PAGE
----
Great Spotted Kiwi

Interactions With Others

How do Great Spotted Kiwis interact with others?

Humans are blamed for the downfall of Great Spotted Kiwis, along with all the other species of kiwis. We have invaded their habitat and ruined it. We cut down forests and put up buildings and other things that we find "more important" than saving the habitat of many species.

Because we are the cause of their downfall, we are also responsible for their recovery. There are currently movements in New Zealand to help preserve the habitats of the Great Spotted Kiwi. There are also sanctuaries that Great Spotted Kiwis have been introduced into. The efforts of the Kiwi Recovery Programme, a tri-partite initiative between the Department of Conservation, the Bank of New Zealand, and the Forest and Bird Protection Society have raised public awareness about the threat of extinction to the Great Spotted Kiwi, as well as all other species of kiwi. They have thousands of volunteers working to save the Kiwi.

picture of the Great Spotted Kiwi

Kiwi are very strong and often very bad tempered. Also, the Great Spotted Kiwi are the largest of the species of kiwi. Adult kiwi use their razor sharp claws for defense. They are extremely territorial, and protect their "patch", which can be rather large, by calling, chasing the intruder out, kicking it, or using their claws. When aggrevated, they make noises that can range from a growl to a hiss, along with a loud bill-snapping, which is bound to scare at least the smaller animals away.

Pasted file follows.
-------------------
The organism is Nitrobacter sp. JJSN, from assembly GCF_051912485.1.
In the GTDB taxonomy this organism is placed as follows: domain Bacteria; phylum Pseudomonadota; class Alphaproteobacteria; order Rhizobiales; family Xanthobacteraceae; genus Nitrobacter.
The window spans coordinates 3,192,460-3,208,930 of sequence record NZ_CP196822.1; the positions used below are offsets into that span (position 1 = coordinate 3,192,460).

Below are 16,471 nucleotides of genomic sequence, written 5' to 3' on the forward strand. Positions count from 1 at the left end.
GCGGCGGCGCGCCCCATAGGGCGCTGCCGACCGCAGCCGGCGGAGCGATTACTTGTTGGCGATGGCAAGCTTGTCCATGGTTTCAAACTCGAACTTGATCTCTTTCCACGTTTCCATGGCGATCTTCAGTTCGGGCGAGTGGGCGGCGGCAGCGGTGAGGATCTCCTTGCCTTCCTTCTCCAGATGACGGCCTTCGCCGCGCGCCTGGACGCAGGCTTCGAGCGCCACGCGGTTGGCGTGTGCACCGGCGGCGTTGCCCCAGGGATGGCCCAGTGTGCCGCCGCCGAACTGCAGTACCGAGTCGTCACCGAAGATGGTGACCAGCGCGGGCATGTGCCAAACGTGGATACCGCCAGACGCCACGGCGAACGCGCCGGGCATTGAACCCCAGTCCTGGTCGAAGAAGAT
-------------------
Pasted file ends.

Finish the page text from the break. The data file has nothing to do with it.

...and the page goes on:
Great Spotted Kiwis are pretty protected from airbourne predators because of their coloration (dark brown to gray) and their hidden lifestyles. They out lived their main enemy, the giant eagle, which is now extinct. The giant eagle is a distant ancestor of the bald eagle, which is now the nationl symbol for the USA. Because it cannot fly, however, kiwis have no real defense, besides kicking and clawing, from threats on the ground. Their main predators are stoats, ferrets, weasels, possums, pigs, dogs, cats, and humans.

How do they interact with eachother? In a very densely populated forest in New Zealand, maybe 4-5 Great Spotted Kiwis will be found in a square kilometer. They are very territorial. Once finding a mate for life, they protect their burrow and area around it fiercely. If another kiwi enters their area, they will attack, using their legs and beak. "Ownership" of an area does not generally change until the male dies.

What else is in the area?
Chlamydomonas reinhardtii can live in the mountain tops, where Great Spotted Kiwis can also live. Cyathus striatus, or Bird's Nest Fungi, can inhabit the burrows of the Great Spotted Kiwi.


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Last updated April 25th, 2008